I’ve been working on a quilt for three years…
I first toyed with the idea of making one after reading Jane Brocket’s charming book The Gentle Art of Domesticity and her blog Yarnstorm, which were both full of her amazing creations. She totally changed my mind about quilting being boring.
When about to go on maternity leave I kitted myself out with a rotary cutter, mat and ruler, thinking I’d have loads of free time to get stuck in. Haha. God bless the woman in Country Threads in Bath for not laughing right in my face while I expounded on all my maternity leave crafting plans…
After returning to work, and another year collecting fat quarters, reading Jane’s stunning new(ish) book The Gentle Art of Quiltmaking, and attending a talk by Kaffe Fassett for yet more inspiration, I finally got around to cutting out some squares for a really simple quilt.
I worked on it sporadically from May last year for a month or so, and then it got too hot to have all those layers on my lap each evening. And so it got folded away and tucked on top of a book shelf to gather dust while I got on with other, more pressing work.
Well, a fortnight ago I finished my latest round of design submissions for The Knitter (don’t think I get favouritism because I work on the mag – only two of them made the cut!). Fired up by a trip to Millie Moon in Frome, and my friend Jen’s wonderful quilts, I thought I’d better get cracking!
Despite judicious use of my mat, ruler and rotary cutter, not all the squares line up exactly but I’m going to let that slide on a first attempt.
It’s 160cm by 140cm and will be a giant lap quilt for my other half and I to snuggle under on the sofa. Getting it finished really quickly once I picked it up again has inspired me to make another one right away for my daughter’s third birthday, with all the cute-as-hell fabric I’ve picked up over the last couple of years. More on that another time…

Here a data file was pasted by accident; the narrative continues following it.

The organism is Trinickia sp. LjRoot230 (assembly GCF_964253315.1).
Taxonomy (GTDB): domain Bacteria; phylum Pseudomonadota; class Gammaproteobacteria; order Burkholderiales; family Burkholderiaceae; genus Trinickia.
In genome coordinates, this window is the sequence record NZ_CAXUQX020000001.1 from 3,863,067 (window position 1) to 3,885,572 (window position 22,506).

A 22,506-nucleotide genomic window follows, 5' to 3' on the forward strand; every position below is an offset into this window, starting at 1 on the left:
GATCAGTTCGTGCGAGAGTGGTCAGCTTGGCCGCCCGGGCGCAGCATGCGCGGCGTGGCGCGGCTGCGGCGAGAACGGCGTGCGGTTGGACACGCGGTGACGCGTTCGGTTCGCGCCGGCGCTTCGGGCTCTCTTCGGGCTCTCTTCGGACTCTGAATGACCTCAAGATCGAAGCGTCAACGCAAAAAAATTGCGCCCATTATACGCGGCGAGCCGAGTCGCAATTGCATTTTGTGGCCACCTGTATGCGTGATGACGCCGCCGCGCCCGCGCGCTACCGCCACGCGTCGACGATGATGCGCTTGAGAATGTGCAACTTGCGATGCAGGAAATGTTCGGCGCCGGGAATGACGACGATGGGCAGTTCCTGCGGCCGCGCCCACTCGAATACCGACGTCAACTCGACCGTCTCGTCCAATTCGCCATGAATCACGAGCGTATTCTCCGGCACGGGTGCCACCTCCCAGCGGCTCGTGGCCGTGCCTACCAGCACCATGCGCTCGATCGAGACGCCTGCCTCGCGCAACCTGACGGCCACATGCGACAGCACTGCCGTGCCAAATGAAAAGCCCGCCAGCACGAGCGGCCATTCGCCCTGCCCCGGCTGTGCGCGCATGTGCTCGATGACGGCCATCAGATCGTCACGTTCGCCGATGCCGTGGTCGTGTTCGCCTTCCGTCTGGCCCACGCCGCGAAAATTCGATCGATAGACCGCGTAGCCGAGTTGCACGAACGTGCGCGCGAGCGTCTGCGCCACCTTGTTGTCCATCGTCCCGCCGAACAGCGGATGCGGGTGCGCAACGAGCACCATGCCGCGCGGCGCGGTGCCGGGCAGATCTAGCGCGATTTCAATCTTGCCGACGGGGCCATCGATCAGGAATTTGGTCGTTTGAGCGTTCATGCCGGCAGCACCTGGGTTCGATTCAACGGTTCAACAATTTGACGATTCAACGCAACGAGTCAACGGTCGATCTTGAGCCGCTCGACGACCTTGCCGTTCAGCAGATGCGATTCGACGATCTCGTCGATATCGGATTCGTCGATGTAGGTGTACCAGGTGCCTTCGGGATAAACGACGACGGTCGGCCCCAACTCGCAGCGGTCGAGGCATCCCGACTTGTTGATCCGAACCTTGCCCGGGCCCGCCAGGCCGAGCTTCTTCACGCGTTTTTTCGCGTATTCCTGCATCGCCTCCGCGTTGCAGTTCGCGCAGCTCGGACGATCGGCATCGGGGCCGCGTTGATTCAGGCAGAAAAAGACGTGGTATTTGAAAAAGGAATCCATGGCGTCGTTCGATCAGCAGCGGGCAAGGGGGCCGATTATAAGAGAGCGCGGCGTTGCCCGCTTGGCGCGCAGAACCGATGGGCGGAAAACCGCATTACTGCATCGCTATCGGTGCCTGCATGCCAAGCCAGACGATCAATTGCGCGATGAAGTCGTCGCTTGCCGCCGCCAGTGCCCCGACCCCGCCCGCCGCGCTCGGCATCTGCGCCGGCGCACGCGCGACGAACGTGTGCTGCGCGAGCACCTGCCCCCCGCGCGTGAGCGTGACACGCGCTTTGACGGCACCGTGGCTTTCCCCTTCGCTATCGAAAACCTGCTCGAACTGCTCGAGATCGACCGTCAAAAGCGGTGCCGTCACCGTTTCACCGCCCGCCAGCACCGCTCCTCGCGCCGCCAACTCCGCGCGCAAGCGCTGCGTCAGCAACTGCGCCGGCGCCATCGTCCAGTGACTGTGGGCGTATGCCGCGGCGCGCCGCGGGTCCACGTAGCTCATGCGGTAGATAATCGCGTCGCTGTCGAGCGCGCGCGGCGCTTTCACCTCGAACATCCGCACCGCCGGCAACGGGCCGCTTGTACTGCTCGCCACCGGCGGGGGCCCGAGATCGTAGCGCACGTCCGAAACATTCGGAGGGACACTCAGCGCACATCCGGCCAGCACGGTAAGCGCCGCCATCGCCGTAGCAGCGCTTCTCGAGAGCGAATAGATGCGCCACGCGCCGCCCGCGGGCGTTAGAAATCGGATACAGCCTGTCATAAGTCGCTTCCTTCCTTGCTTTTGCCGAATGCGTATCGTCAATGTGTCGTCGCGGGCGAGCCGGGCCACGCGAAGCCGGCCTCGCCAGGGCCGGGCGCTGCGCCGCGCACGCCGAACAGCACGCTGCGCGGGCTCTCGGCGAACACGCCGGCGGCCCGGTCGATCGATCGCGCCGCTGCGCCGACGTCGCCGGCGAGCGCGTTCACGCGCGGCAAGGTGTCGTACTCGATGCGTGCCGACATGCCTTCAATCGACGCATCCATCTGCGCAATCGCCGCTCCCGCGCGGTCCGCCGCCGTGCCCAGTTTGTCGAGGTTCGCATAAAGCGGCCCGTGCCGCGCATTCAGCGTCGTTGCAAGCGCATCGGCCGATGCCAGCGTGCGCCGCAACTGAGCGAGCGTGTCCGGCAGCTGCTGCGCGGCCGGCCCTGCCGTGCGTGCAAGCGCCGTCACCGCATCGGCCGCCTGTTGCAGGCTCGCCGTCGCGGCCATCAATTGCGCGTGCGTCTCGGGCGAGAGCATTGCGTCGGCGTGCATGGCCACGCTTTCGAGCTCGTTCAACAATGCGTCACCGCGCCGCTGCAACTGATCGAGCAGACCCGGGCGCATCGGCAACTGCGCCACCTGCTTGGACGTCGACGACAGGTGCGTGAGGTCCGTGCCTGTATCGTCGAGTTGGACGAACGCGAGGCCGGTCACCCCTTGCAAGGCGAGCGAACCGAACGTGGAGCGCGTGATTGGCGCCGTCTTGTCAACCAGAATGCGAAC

The fabrics in this one are almost all from Country Threads, and the batting is this stuff which is the softest, warmest, most natural feeling fibre you could possibly dream of. I know people like to back their quilts with something spectacular, but I used the lining from an old curtain. It was a huge piece of cotton fabric, a neutral cream colour and, most importantly, didn’t cost me a penny! The binding is upholstery fabric in a favourite design, although with hindsight I’d have picked a lighter weight material, which would have been easier to fold on the corners. The whole project has probably cost me £50. That may seem like a lot, but it was spread over a long time and the quilt will probably be around long after I’m gone!
If you’re hanging back, thinking a quilt is too big a project, my advice, as a novice, is three fold:
- Don’t try to buy all the fabric at once. Give your collection time to grow organically. It’ll be less financially painful too.
- Do a bit, and then leave it for a bit if you want. None of the tasks in quilt making are daunting if taken separately.
- Quilt on your lap, without a frame, and then you can watch a good film and it won’t feel like a job.